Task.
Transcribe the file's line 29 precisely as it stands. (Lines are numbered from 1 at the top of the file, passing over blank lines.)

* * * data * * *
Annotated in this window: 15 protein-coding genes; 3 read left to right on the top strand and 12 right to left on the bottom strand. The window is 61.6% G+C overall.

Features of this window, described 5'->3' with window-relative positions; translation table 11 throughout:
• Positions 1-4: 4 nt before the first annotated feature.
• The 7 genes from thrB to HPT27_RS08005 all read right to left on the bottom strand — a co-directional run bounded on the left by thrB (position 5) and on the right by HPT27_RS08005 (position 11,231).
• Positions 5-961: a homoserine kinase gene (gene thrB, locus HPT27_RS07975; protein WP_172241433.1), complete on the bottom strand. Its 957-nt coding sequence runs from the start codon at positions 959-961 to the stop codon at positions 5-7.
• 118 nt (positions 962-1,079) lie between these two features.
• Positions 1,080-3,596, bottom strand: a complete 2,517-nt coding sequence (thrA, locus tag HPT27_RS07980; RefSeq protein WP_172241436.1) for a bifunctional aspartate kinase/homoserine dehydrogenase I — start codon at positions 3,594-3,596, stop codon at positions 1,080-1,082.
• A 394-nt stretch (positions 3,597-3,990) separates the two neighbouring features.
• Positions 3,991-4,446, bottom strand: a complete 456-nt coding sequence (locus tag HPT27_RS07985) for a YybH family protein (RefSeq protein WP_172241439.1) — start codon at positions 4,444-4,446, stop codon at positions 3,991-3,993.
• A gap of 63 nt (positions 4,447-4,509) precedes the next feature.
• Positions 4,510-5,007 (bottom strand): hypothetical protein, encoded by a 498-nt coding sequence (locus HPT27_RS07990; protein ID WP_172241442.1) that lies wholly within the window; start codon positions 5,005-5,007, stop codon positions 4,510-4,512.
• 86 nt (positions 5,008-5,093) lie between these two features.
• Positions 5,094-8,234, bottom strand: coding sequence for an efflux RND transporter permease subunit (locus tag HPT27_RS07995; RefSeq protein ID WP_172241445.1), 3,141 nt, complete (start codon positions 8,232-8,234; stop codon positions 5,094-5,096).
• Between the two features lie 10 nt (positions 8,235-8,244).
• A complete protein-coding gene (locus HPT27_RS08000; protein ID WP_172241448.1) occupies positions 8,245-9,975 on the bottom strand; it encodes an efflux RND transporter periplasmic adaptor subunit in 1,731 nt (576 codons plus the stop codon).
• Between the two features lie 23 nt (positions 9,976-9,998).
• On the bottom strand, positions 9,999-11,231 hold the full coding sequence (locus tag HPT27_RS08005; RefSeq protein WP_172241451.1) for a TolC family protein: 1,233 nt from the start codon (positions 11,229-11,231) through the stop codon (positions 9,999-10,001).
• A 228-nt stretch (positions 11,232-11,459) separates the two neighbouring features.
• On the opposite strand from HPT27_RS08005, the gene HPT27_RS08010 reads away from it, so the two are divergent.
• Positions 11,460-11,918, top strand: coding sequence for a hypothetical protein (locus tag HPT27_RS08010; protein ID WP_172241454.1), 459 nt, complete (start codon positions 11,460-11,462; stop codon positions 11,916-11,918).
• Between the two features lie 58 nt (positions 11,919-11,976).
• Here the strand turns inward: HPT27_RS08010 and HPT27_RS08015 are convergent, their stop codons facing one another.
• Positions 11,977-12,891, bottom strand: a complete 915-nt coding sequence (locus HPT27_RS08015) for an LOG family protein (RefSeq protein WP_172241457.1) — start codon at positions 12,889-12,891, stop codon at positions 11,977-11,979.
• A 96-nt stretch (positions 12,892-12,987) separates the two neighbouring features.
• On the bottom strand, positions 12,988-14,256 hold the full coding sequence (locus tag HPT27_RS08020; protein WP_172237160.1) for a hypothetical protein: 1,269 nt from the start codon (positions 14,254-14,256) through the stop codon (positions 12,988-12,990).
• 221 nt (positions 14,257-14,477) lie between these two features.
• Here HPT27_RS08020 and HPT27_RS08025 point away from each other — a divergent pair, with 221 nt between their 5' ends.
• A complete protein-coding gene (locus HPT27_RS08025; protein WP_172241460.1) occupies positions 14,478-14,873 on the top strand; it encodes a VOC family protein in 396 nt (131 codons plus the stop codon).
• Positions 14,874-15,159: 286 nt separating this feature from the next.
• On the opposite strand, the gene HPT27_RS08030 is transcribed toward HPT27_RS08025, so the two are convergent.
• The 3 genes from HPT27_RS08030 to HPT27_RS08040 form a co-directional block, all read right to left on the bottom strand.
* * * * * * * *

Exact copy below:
• Positions 14,874-15,159: 286 nt separating this feature from the next.